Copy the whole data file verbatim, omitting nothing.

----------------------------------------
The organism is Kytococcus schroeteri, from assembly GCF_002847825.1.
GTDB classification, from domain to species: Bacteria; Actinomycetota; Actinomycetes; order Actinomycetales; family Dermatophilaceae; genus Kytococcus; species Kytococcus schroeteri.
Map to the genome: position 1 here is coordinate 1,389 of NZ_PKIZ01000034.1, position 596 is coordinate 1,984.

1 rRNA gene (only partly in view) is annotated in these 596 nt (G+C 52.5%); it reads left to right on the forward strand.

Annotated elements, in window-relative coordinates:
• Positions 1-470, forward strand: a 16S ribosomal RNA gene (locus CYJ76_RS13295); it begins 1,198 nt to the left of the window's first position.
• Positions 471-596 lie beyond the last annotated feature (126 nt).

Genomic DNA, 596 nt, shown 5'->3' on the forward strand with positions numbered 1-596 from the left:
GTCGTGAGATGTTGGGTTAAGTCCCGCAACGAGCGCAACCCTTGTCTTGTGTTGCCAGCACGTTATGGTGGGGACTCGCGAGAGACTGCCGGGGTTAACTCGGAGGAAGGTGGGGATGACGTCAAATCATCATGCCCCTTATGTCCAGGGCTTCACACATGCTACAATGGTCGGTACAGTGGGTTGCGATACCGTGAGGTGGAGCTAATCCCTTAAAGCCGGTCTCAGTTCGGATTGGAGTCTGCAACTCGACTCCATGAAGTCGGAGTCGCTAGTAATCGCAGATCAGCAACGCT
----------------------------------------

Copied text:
The organism is Kytococcus schroeteri, from assembly GCF_002847825.1.
GTDB classification, from domain to species: Bacteria; Actinomycetota; Actinomycetes; order Actinomycetales; family Dermatophilaceae; genus Kytococcus; species Kytococcus schroeteri.
Map to the genome: position 1 here is coordinate 1,389 of NZ_PKIZ01000034.1, position 596 is coordinate 1,984.

1 rRNA gene (only partly in view) is annotated in these 596 nt (G+C 52.5%); it reads left to right on the forward strand.

Annotated elements, in window-relative coordinates:
• Positions 1-470, forward strand: a 16S ribosomal RNA gene (locus CYJ76_RS13295); it begins 1,198 nt to the left of the window's first position.
• Positions 471-596 lie beyond the last annotated feature (126 nt).

Genomic DNA, 596 nt, shown 5'->3' on the forward strand with positions numbered 1-596 from the left:
GTCGTGAGATGTTGGGTTAAGTCCCGCAACGAGCGCAACCCTTGTCTTGTGTTGCCAGCACGTTATGGTGGGGACTCGCGAGAGACTGCCGGGGTTAACTCGGAGGAAGGTGGGGATGACGTCAAATCATCATGCCCCTTATGTCCAGGGCTTCACACATGCTACAATGGTCGGTACAGTGGGTTGCGATACCGTGAGGTGGAGCTAATCCCTTAAAGCCGGTCTCAGTTCGGATTGGAGTCTGCAACTCGACTCCATGAAGTCGGAGTCGCTAGTAATCGCAGATCAGCAACGCT